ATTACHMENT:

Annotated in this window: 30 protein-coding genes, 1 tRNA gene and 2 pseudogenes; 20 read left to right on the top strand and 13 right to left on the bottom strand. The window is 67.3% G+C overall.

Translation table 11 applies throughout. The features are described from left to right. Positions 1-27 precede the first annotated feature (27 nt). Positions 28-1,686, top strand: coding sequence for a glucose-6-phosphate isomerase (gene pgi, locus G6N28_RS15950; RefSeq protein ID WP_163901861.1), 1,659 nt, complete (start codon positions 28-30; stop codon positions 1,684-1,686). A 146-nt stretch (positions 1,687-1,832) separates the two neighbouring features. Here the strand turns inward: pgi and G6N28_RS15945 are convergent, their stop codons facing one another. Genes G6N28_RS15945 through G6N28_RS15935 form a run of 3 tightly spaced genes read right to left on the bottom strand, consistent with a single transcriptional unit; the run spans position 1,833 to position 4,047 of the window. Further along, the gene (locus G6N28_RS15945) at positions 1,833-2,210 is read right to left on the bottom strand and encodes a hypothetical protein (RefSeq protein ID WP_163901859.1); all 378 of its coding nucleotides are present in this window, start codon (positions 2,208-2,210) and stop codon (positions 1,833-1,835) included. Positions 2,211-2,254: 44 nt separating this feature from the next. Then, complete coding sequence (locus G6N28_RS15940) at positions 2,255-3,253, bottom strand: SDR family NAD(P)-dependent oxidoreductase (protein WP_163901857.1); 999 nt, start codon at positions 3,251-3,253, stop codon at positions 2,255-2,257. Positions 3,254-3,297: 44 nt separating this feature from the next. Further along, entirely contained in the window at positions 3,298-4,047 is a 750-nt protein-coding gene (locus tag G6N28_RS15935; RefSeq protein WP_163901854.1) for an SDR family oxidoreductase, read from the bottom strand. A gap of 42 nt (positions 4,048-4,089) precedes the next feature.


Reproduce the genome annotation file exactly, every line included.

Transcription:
Annotated in this window: 30 protein-coding genes, 1 tRNA gene and 2 pseudogenes; 20 read left to right on the top strand and 13 right to left on the bottom strand. The window is 67.3% G+C overall.

Translation table 11 applies throughout. The features are described from left to right. Positions 1-27 precede the first annotated feature (27 nt). Positions 28-1,686, top strand: coding sequence for a glucose-6-phosphate isomerase (gene pgi, locus G6N28_RS15950; RefSeq protein ID WP_163901861.1), 1,659 nt, complete (start codon positions 28-30; stop codon positions 1,684-1,686). A 146-nt stretch (positions 1,687-1,832) separates the two neighbouring features. Here the strand turns inward: pgi and G6N28_RS15945 are convergent, their stop codons facing one another. Genes G6N28_RS15945 through G6N28_RS15935 form a run of 3 tightly spaced genes read right to left on the bottom strand, consistent with a single transcriptional unit; the run spans position 1,833 to position 4,047 of the window. Further along, the gene (locus G6N28_RS15945) at positions 1,833-2,210 is read right to left on the bottom strand and encodes a hypothetical protein (RefSeq protein ID WP_163901859.1); all 378 of its coding nucleotides are present in this window, start codon (positions 2,208-2,210) and stop codon (positions 1,833-1,835) included. Positions 2,211-2,254: 44 nt separating this feature from the next. Then, complete coding sequence (locus G6N28_RS15940) at positions 2,255-3,253, bottom strand: SDR family NAD(P)-dependent oxidoreductase (protein WP_163901857.1); 999 nt, start codon at positions 3,251-3,253, stop codon at positions 2,255-2,257. Positions 3,254-3,297: 44 nt separating this feature from the next. Further along, entirely contained in the window at positions 3,298-4,047 is a 750-nt protein-coding gene (locus tag G6N28_RS15935; RefSeq protein WP_163901854.1) for an SDR family oxidoreductase, read from the bottom strand. A gap of 42 nt (positions 4,048-4,089) precedes the next feature.